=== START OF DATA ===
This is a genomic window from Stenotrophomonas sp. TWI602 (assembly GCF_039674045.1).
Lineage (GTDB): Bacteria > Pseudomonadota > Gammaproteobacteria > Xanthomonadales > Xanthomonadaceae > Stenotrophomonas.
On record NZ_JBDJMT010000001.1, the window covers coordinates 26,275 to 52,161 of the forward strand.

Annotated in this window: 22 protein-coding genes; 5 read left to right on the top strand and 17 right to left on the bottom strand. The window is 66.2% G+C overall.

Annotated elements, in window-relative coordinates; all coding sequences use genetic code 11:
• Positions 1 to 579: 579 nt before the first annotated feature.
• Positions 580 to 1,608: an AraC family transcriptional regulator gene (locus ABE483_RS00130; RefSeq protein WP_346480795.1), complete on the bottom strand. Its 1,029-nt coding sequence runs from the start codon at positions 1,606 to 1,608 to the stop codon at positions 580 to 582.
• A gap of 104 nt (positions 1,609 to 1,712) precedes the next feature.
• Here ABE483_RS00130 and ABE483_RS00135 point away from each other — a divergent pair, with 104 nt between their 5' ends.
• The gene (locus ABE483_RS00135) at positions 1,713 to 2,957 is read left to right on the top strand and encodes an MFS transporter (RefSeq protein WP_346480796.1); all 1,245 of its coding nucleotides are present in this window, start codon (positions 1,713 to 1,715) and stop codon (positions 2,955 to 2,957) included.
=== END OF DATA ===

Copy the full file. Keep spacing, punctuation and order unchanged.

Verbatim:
This is a genomic window from Stenotrophomonas sp. TWI602 (assembly GCF_039674045.1).
Lineage (GTDB): Bacteria > Pseudomonadota > Gammaproteobacteria > Xanthomonadales > Xanthomonadaceae > Stenotrophomonas.
On record NZ_JBDJMT010000001.1, the window covers coordinates 26,275 to 52,161 of the forward strand.

Annotated in this window: 22 protein-coding genes; 5 read left to right on the top strand and 17 right to left on the bottom strand. The window is 66.2% G+C overall.

Annotated elements, in window-relative coordinates; all coding sequences use genetic code 11:
• Positions 1 to 579: 579 nt before the first annotated feature.
• Positions 580 to 1,608: an AraC family transcriptional regulator gene (locus ABE483_RS00130; RefSeq protein WP_346480795.1), complete on the bottom strand. Its 1,029-nt coding sequence runs from the start codon at positions 1,606 to 1,608 to the stop codon at positions 580 to 582.
• A gap of 104 nt (positions 1,609 to 1,712) precedes the next feature.
• Here ABE483_RS00130 and ABE483_RS00135 point away from each other — a divergent pair, with 104 nt between their 5' ends.
• The gene (locus ABE483_RS00135) at positions 1,713 to 2,957 is read left to right on the top strand and encodes an MFS transporter (RefSeq protein WP_346480796.1); all 1,245 of its coding nucleotides are present in this window, start codon (positions 1,713 to 1,715) and stop codon (positions 2,955 to 2,957) included.